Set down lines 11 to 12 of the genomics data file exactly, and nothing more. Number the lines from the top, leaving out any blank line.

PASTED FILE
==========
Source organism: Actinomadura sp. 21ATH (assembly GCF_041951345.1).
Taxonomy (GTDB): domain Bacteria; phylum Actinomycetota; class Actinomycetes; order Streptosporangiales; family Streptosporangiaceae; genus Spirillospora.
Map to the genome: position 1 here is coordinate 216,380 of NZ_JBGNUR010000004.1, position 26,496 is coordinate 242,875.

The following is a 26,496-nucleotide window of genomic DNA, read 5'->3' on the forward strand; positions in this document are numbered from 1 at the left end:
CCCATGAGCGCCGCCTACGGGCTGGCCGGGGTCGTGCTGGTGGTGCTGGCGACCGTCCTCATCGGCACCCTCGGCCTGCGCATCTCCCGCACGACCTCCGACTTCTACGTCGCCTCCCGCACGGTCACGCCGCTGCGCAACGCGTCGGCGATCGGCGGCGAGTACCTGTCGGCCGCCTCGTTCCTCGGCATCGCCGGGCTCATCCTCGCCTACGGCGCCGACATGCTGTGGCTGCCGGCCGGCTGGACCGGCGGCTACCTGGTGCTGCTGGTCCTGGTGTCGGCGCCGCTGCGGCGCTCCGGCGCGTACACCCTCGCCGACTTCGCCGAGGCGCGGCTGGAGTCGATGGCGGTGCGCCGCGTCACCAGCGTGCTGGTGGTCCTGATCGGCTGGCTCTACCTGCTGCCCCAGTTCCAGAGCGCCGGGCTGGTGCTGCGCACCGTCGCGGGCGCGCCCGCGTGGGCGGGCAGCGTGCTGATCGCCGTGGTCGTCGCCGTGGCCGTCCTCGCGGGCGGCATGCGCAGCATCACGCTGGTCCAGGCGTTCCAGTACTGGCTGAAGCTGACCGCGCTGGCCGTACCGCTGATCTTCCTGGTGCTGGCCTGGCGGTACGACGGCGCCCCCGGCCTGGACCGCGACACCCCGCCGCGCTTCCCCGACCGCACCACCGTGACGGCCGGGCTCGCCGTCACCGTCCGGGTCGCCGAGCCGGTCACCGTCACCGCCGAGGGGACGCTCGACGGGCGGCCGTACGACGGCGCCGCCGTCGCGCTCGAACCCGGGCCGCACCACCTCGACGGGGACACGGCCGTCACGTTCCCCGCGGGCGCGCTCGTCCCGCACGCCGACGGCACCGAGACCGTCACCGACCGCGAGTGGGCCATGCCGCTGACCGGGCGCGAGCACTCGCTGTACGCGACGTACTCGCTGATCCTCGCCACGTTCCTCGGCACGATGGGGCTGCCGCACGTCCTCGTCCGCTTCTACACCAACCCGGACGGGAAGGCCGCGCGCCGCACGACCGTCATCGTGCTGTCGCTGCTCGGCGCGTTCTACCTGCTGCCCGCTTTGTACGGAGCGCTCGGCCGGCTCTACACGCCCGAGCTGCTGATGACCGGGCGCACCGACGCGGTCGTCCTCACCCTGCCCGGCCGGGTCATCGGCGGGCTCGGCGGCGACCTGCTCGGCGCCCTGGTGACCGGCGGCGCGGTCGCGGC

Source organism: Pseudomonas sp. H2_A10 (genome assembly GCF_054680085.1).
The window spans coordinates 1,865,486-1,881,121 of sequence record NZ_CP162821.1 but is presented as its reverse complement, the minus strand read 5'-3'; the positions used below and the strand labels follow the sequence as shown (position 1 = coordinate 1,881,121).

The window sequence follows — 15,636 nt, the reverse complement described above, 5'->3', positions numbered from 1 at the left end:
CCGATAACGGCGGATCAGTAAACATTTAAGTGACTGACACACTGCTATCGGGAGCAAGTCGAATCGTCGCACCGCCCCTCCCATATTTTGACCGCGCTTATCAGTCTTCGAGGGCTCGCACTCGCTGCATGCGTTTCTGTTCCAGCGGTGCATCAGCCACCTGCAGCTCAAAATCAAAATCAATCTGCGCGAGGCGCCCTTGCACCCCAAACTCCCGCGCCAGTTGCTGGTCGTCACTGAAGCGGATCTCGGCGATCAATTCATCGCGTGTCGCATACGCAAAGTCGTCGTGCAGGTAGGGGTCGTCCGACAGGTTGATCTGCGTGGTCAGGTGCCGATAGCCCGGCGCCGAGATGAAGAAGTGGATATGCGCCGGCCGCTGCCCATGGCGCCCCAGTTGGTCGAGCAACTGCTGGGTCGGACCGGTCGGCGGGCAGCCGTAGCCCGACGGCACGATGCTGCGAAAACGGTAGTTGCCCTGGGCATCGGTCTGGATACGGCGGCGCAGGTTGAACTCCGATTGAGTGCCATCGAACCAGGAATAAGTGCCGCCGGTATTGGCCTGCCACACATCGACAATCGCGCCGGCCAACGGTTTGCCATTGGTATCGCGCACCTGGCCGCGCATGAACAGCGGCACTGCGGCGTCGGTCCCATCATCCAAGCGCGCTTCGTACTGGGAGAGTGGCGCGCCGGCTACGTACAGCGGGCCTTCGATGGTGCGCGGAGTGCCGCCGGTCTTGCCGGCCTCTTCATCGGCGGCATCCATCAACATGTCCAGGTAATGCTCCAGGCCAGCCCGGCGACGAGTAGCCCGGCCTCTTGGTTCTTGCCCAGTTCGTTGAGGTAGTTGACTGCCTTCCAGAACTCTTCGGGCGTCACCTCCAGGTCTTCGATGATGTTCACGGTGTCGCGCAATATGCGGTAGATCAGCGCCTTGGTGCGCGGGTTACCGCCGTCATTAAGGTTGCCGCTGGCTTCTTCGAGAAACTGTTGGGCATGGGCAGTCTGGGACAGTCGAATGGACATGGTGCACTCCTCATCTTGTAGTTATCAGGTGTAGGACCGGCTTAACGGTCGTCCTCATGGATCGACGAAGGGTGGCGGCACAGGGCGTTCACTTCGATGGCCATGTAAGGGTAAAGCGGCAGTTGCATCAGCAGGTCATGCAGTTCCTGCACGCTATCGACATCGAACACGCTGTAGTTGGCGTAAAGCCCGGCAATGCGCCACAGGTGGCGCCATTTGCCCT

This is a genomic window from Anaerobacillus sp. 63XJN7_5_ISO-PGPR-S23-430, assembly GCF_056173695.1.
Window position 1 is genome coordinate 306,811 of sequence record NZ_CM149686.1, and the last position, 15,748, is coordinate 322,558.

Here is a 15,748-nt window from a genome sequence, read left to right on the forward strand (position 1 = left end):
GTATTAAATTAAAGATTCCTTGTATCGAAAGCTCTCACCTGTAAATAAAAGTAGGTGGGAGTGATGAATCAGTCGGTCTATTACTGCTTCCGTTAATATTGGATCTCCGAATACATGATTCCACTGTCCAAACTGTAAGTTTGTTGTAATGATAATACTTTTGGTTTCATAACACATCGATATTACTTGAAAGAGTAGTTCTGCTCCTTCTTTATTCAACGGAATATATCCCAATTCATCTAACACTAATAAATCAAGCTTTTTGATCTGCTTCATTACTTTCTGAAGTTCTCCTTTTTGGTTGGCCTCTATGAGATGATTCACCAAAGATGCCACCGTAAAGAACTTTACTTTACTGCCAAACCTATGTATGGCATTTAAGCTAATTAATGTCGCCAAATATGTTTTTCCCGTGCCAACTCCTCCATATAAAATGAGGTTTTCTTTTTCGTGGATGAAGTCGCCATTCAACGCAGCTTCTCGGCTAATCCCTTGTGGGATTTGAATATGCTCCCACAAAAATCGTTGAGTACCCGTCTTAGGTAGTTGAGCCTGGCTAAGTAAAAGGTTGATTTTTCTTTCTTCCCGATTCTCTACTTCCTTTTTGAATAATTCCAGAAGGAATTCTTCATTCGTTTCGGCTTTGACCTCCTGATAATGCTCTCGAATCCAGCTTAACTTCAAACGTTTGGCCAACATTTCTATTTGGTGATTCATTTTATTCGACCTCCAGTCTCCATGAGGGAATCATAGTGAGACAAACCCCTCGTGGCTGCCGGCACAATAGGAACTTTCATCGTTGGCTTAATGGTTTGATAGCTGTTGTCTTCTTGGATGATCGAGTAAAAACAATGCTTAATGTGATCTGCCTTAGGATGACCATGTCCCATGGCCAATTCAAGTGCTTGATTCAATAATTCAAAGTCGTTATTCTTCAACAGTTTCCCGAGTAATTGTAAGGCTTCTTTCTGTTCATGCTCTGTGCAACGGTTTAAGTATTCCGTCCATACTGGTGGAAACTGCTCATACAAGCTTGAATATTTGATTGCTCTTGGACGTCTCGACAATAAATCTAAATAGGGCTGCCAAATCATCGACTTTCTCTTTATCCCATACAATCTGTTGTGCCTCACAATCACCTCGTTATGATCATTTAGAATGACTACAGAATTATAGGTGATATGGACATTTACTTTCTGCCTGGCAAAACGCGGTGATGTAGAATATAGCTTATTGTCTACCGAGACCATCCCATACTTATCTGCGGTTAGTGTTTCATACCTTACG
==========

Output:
Window position 1 is genome coordinate 306,811 of sequence record NZ_CM149686.1, and the last position, 15,748, is coordinate 322,558.

Here is a 15,748-nt window from a genome sequence, read left to right on the forward strand (position 1 = left end):